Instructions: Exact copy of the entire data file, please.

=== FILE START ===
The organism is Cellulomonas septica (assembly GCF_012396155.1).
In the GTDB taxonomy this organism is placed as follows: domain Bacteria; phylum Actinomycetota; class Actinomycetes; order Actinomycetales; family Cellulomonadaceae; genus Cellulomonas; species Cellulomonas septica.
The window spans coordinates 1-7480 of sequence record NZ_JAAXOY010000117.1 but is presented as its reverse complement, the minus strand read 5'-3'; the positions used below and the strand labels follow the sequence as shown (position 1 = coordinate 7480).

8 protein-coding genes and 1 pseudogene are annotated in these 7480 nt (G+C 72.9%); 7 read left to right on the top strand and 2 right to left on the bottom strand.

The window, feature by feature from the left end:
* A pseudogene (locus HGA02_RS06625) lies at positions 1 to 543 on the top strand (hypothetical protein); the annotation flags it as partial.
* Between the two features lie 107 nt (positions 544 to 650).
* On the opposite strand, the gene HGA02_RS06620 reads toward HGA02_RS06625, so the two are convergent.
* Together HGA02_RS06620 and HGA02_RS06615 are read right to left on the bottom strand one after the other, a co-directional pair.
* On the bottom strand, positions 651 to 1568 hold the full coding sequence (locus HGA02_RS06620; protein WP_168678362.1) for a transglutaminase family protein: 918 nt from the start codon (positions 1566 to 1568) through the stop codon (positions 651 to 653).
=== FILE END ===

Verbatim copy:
The organism is Cellulomonas septica (assembly GCF_012396155.1).
In the GTDB taxonomy this organism is placed as follows: domain Bacteria; phylum Actinomycetota; class Actinomycetes; order Actinomycetales; family Cellulomonadaceae; genus Cellulomonas; species Cellulomonas septica.
The window spans coordinates 1-7480 of sequence record NZ_JAAXOY010000117.1 but is presented as its reverse complement, the minus strand read 5'-3'; the positions used below and the strand labels follow the sequence as shown (position 1 = coordinate 7480).

8 protein-coding genes and 1 pseudogene are annotated in these 7480 nt (G+C 72.9%); 7 read left to right on the top strand and 2 right to left on the bottom strand.

The window, feature by feature from the left end:
* A pseudogene (locus HGA02_RS06625) lies at positions 1 to 543 on the top strand (hypothetical protein); the annotation flags it as partial.
* Between the two features lie 107 nt (positions 544 to 650).
* On the opposite strand, the gene HGA02_RS06620 reads toward HGA02_RS06625, so the two are convergent.
* Together HGA02_RS06620 and HGA02_RS06615 are read right to left on the bottom strand one after the other, a co-directional pair.
* On the bottom strand, positions 651 to 1568 hold the full coding sequence (locus HGA02_RS06620; protein WP_168678362.1) for a transglutaminase family protein: 918 nt from the start codon (positions 1566 to 1568) through the stop codon (positions 651 to 653).